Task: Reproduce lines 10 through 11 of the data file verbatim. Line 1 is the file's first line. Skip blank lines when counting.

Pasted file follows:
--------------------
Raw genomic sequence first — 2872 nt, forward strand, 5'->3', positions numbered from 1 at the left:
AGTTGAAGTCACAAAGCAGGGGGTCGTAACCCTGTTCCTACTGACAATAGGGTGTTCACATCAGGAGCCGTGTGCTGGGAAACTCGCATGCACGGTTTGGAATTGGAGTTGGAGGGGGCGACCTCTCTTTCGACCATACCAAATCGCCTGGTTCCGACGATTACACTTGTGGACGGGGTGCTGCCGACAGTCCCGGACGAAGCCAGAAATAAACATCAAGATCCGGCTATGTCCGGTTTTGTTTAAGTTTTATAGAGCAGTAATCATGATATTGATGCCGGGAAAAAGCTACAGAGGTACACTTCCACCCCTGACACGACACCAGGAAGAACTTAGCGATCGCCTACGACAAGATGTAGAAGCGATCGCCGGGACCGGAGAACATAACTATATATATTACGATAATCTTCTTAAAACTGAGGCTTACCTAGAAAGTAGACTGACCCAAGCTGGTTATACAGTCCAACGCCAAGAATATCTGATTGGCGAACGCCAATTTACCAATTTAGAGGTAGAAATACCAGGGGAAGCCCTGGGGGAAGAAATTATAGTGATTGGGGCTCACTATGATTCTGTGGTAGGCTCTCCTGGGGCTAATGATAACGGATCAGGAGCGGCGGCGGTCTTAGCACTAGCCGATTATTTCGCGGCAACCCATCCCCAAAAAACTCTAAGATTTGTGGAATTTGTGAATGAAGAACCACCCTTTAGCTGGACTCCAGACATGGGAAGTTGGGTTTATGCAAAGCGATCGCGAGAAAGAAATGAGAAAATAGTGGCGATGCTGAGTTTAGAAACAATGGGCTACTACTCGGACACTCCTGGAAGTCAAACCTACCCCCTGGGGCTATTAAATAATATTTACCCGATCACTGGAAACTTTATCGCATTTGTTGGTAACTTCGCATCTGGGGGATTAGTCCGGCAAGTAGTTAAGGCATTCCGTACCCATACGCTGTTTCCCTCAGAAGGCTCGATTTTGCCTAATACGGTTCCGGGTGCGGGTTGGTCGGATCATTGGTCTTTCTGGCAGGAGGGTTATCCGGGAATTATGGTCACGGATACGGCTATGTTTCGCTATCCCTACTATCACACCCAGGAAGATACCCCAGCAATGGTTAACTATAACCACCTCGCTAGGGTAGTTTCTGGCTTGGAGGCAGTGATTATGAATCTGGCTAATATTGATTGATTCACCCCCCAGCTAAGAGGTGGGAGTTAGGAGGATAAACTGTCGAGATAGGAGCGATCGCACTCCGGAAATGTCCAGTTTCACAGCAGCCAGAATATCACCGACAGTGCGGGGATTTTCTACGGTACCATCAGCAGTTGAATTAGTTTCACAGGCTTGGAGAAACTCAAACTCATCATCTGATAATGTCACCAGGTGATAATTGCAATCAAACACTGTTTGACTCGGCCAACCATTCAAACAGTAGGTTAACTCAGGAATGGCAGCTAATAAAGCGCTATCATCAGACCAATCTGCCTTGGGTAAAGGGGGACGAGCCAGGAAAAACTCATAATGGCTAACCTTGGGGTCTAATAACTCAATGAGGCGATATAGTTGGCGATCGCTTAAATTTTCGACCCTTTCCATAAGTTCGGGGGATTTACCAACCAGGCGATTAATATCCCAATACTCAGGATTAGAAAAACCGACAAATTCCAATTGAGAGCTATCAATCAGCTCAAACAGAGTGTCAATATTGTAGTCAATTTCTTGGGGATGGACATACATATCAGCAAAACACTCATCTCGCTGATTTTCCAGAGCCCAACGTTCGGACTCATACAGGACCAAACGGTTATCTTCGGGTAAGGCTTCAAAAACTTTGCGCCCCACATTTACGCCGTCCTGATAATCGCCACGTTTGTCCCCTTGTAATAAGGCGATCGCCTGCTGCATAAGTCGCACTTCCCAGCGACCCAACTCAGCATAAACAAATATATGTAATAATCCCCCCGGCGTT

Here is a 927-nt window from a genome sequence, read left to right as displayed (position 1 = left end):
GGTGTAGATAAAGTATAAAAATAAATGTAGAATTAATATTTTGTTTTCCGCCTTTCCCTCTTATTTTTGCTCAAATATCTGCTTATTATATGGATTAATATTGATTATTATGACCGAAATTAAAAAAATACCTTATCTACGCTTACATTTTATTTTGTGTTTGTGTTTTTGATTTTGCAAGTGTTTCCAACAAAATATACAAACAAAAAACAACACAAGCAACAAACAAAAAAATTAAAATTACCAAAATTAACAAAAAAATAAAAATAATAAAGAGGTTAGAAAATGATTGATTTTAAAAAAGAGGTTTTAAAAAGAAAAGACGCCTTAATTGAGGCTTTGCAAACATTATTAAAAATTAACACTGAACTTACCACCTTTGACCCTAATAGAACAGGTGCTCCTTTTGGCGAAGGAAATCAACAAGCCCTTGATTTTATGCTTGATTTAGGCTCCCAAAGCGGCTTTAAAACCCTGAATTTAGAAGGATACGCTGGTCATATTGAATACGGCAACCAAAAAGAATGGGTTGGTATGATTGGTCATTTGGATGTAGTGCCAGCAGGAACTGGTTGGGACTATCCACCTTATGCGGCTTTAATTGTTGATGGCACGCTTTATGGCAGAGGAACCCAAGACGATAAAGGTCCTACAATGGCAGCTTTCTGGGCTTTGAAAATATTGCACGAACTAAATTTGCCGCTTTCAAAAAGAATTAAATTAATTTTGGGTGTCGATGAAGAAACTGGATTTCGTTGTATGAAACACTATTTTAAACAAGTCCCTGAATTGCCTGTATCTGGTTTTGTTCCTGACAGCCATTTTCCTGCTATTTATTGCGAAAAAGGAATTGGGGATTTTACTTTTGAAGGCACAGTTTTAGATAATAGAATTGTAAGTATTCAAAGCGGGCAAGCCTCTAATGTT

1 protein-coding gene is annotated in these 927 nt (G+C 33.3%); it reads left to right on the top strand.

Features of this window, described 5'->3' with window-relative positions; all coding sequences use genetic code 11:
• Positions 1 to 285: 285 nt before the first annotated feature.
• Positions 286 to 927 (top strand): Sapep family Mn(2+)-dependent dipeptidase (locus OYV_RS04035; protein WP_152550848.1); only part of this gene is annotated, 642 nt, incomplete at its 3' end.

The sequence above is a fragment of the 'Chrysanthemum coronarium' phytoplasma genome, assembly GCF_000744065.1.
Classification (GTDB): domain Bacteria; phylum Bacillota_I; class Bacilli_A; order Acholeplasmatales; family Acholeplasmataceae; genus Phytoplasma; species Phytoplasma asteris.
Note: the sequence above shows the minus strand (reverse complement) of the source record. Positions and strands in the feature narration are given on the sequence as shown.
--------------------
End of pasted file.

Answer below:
Classification (GTDB): domain Bacteria; phylum Bacillota_I; class Bacilli_A; order Acholeplasmatales; family Acholeplasmataceae; genus Phytoplasma; species Phytoplasma asteris.
Note: the sequence above shows the minus strand (reverse complement) of the source record. Positions and strands in the feature narration are given on the sequence as shown.